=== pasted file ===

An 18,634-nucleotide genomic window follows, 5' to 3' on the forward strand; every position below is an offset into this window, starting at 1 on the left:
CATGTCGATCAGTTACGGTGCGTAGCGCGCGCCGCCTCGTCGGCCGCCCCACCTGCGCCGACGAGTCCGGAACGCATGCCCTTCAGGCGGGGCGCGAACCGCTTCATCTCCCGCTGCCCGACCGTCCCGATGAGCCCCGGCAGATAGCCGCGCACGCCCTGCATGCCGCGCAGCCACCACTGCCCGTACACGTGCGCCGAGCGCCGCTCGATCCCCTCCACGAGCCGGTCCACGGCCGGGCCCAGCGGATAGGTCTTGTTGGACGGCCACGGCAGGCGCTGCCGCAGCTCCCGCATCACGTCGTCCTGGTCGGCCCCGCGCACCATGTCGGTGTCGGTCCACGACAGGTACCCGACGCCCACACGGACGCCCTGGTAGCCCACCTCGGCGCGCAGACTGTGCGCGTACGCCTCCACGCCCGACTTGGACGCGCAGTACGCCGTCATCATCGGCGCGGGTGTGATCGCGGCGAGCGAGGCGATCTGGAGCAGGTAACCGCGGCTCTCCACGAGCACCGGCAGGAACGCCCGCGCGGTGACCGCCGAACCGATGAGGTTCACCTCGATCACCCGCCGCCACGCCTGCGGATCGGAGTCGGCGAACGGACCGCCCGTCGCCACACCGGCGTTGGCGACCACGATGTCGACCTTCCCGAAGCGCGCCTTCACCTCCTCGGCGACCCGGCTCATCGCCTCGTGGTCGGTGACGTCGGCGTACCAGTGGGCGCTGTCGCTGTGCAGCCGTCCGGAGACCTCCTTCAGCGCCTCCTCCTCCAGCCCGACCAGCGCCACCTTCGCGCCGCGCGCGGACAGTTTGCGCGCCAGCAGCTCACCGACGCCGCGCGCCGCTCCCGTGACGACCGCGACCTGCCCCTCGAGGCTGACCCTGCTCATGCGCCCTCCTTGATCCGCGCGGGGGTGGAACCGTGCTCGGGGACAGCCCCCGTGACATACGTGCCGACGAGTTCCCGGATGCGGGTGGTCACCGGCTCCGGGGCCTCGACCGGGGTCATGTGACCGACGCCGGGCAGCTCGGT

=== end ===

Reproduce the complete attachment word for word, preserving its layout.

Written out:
An 18,634-nucleotide genomic window follows, 5' to 3' on the forward strand; every position below is an offset into this window, starting at 1 on the left:
CATGTCGATCAGTTACGGTGCGTAGCGCGCGCCGCCTCGTCGGCCGCCCCACCTGCGCCGACGAGTCCGGAACGCATGCCCTTCAGGCGGGGCGCGAACCGCTTCATCTCCCGCTGCCCGACCGTCCCGATGAGCCCCGGCAGATAGCCGCGCACGCCCTGCATGCCGCGCAGCCACCACTGCCCGTACACGTGCGCCGAGCGCCGCTCGATCCCCTCCACGAGCCGGTCCACGGCCGGGCCCAGCGGATAGGTCTTGTTGGACGGCCACGGCAGGCGCTGCCGCAGCTCCCGCATCACGTCGTCCTGGTCGGCCCCGCGCACCATGTCGGTGTCGGTCCACGACAGGTACCCGACGCCCACACGGACGCCCTGGTAGCCCACCTCGGCGCGCAGACTGTGCGCGTACGCCTCCACGCCCGACTTGGACGCGCAGTACGCCGTCATCATCGGCGCGGGTGTGATCGCGGCGAGCGAGGCGATCTGGAGCAGGTAACCGCGGCTCTCCACGAGCACCGGCAGGAACGCCCGCGCGGTGACCGCCGAACCGATGAGGTTCACCTCGATCACCCGCCGCCACGCCTGCGGATCGGAGTCGGCGAACGGACCGCCCGTCGCCACACCGGCGTTGGCGACCACGATGTCGACCTTCCCGAAGCGCGCCTTCACCTCCTCGGCGACCCGGCTCATCGCCTCGTGGTCGGTGACGTCGGCGTACCAGTGGGCGCTGTCGCTGTGCAGCCGTCCGGAGACCTCCTTCAGCGCCTCCTCCTCCAGCCCGACCAGCGCCACCTTCGCGCCGCGCGCGGACAGTTTGCGCGCCAGCAGCTCACCGACGCCGCGCGCCGCTCCCGTGACGACCGCGACCTGCCCCTCGAGGCTGACCCTGCTCATGCGCCCTCCTTGATCCGCGCGGGGGTGGAACCGTGCTCGGGGACAGCCCCCGTGACATACGTGCCGACGAGTTCCCGGATGCGGGTGGTCACCGGCTCCGGGGCCTCGACCGGGGTCATGTGACCGACGCCGGGCAGCTCGGT